Rhonda Davis

Rhonda is passionate about loving her Creator, her wonderful husband, and her three amazing sons. She serves as VP of Enrollment Management & Student Development at The King's University in Southlake, TX.

6 responses to “Deep unity and social distance: an invitation”

  1. Hi Rhonda. Good stuff as usual. The series of questions you pose is good to think about in these uncertain times. Ultimately, the veiled judgments through grandstandings and challenges really don’t help when people are suffering and we’re not doing anything to help. It’s a good reminder. After reading your post I asked my wife, whose parents live nearby, if we can pick up groceries for them. So thank you for the reminder.

  2. Andrea Lathrop says:

    Thank you, Rhonda. Yes to Friedman’s challenge – I am grateful for that reminder.
    Justin and I were talking the other day about some pastor’s videos that were almost mocking. It isn’t that there is nothing to be annoyed about (more so a week ago in different parts of the country less affected perhaps) but this is a chance to show what should be Christianity’s great attraction – our compassion when a crisis hits. I’ve thought of the stories of early Christians staying back in a plague whenever everyone left…

  3. Jenn Burnett says:

    Sounds like a big week Rhonda! I appreciate you turning to Friedman. The idea of being a non-anxious presence is such a great way to engage so many scenarios. It is a difficult task to take a high level of precaution while not communicating anxiety. I have found it useful reading a couple of articles by people feeling quite vulnerable in terms of health and the way the discussion is unfolding. Those most at risk are being talked about like they are expendable. So how do we not only be a non-anxious presence but also create environments and conditions that alleviate the anxieties of the vulnerable legitimately? How do we keep in mind the diverse situations of our neighbours while minimizing fear? I am so thankful that a compassionate and thoughtful leader such as yourself is part of making these difficult decisions. May God’s grace abound in you and through you as you work to reduce the anxiety around you.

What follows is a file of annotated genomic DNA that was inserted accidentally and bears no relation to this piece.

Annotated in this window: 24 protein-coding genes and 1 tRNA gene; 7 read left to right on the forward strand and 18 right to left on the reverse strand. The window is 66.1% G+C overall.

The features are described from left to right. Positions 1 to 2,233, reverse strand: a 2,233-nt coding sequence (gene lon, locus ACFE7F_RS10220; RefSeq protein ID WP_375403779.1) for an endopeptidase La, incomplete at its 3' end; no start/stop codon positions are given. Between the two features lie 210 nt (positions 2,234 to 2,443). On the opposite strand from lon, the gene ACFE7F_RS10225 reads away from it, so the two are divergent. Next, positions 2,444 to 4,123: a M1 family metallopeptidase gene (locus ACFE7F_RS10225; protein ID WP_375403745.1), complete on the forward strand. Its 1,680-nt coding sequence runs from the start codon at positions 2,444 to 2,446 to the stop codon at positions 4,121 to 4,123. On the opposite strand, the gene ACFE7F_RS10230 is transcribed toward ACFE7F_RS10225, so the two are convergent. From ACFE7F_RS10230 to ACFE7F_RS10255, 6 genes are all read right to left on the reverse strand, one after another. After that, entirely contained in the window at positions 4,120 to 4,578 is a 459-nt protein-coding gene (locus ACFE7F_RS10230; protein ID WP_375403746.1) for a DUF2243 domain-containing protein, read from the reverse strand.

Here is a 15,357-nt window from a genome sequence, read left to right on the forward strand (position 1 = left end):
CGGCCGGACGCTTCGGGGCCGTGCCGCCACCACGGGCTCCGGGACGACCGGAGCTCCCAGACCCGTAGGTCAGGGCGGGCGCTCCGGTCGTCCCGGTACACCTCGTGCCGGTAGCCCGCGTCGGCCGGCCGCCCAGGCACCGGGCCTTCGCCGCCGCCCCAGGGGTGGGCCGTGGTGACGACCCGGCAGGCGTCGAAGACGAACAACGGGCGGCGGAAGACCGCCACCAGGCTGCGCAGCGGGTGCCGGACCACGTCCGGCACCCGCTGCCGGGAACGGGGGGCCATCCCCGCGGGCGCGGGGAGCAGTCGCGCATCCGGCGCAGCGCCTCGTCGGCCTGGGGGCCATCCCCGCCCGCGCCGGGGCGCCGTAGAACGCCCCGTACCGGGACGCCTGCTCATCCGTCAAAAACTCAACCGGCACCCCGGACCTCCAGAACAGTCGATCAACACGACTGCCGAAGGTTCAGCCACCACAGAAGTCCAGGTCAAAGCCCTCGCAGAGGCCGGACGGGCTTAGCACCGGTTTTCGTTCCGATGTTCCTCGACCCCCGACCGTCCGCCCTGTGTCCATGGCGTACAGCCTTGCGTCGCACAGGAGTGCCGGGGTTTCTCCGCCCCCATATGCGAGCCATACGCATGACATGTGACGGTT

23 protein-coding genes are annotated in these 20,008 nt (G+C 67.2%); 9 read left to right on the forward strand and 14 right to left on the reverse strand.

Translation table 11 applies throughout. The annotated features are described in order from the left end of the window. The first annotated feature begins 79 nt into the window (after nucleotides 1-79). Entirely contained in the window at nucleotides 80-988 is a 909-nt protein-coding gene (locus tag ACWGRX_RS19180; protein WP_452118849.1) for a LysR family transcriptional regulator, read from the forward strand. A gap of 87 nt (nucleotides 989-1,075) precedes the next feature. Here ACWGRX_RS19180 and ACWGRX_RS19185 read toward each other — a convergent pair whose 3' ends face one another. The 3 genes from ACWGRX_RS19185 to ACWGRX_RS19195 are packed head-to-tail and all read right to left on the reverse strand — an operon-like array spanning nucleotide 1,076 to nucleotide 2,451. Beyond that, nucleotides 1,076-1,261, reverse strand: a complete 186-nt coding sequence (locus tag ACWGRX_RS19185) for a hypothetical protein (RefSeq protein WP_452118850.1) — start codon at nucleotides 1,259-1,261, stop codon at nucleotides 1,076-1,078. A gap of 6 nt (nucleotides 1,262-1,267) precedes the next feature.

4. A great post Rhonda. Decision making is not as easy but it’s the essence of leadership, as we navigate through these times of uncertainty and fear. Like Andrea has pointed out you have Wisely revisited Friedman’s idea of the leader’s need of being the non-anxious presence in the midst of the fear and confusion across the world at this point in time.

  5. Sean Dean says:

    Great thoughts Rhonda. I appreciate your perspective and how you brought in Friedman’s concepts.

  6. Harry Fritzenschaft says:

    “As we learned from Freidman, we have a presenting opportunity to be a “non-anxious presence” for those around us in panic.” I am so glad we read Freidman because we now all know how to be a non-anxious presence! Isn’t it amazing how a little virus named COVID-19 can throw our global community into such a panic? Much prayers and blessings for all you are dealing with. I am just wondering what God is up to and would like to accomplish through this? Thanks again for your non-anxious, compassionate admonition.